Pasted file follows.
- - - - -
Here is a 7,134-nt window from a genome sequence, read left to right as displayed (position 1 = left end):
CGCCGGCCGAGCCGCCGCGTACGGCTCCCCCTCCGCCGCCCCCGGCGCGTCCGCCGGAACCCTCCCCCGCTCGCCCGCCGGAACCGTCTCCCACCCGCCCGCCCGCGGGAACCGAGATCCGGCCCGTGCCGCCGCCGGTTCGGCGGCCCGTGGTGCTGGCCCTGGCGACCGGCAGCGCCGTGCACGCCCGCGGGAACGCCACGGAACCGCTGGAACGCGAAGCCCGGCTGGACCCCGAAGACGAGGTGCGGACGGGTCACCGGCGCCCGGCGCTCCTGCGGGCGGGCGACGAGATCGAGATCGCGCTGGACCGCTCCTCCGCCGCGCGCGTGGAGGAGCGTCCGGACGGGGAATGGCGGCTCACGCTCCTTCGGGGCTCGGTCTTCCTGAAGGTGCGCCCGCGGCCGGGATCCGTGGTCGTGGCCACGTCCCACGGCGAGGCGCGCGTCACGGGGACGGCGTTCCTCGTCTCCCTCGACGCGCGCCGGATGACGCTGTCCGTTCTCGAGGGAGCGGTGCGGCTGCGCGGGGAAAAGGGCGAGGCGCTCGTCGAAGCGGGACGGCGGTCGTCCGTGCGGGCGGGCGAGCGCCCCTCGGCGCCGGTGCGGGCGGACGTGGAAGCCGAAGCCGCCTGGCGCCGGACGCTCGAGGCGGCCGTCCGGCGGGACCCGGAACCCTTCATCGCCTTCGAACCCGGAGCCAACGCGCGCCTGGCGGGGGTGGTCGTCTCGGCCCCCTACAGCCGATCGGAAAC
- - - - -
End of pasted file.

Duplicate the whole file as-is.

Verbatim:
Here is a 7,134-nt window from a genome sequence, read left to right as displayed (position 1 = left end):
CGCCGGCCGAGCCGCCGCGTACGGCTCCCCCTCCGCCGCCCCCGGCGCGTCCGCCGGAACCCTCCCCCGCTCGCCCGCCGGAACCGTCTCCCACCCGCCCGCCCGCGGGAACCGAGATCCGGCCCGTGCCGCCGCCGGTTCGGCGGCCCGTGGTGCTGGCCCTGGCGACCGGCAGCGCCGTGCACGCCCGCGGGAACGCCACGGAACCGCTGGAACGCGAAGCCCGGCTGGACCCCGAAGACGAGGTGCGGACGGGTCACCGGCGCCCGGCGCTCCTGCGGGCGGGCGACGAGATCGAGATCGCGCTGGACCGCTCCTCCGCCGCGCGCGTGGAGGAGCGTCCGGACGGGGAATGGCGGCTCACGCTCCTTCGGGGCTCGGTCTTCCTGAAGGTGCGCCCGCGGCCGGGATCCGTGGTCGTGGCCACGTCCCACGGCGAGGCGCGCGTCACGGGGACGGCGTTCCTCGTCTCCCTCGACGCGCGCCGGATGACGCTGTCCGTTCTCGAGGGAGCGGTGCGGCTGCGCGGGGAAAAGGGCGAGGCGCTCGTCGAAGCGGGACGGCGGTCGTCCGTGCGGGCGGGCGAGCGCCCCTCGGCGCCGGTGCGGGCGGACGTGGAAGCCGAAGCCGCCTGGCGCCGGACGCTCGAGGCGGCCGTCCGGCGGGACCCGGAACCCTTCATCGCCTTCGAACCCGGAGCCAACGCGCGCCTGGCGGGGGTGGTCGTCTCGGCCCCCTACAGCCGATCGGAAAC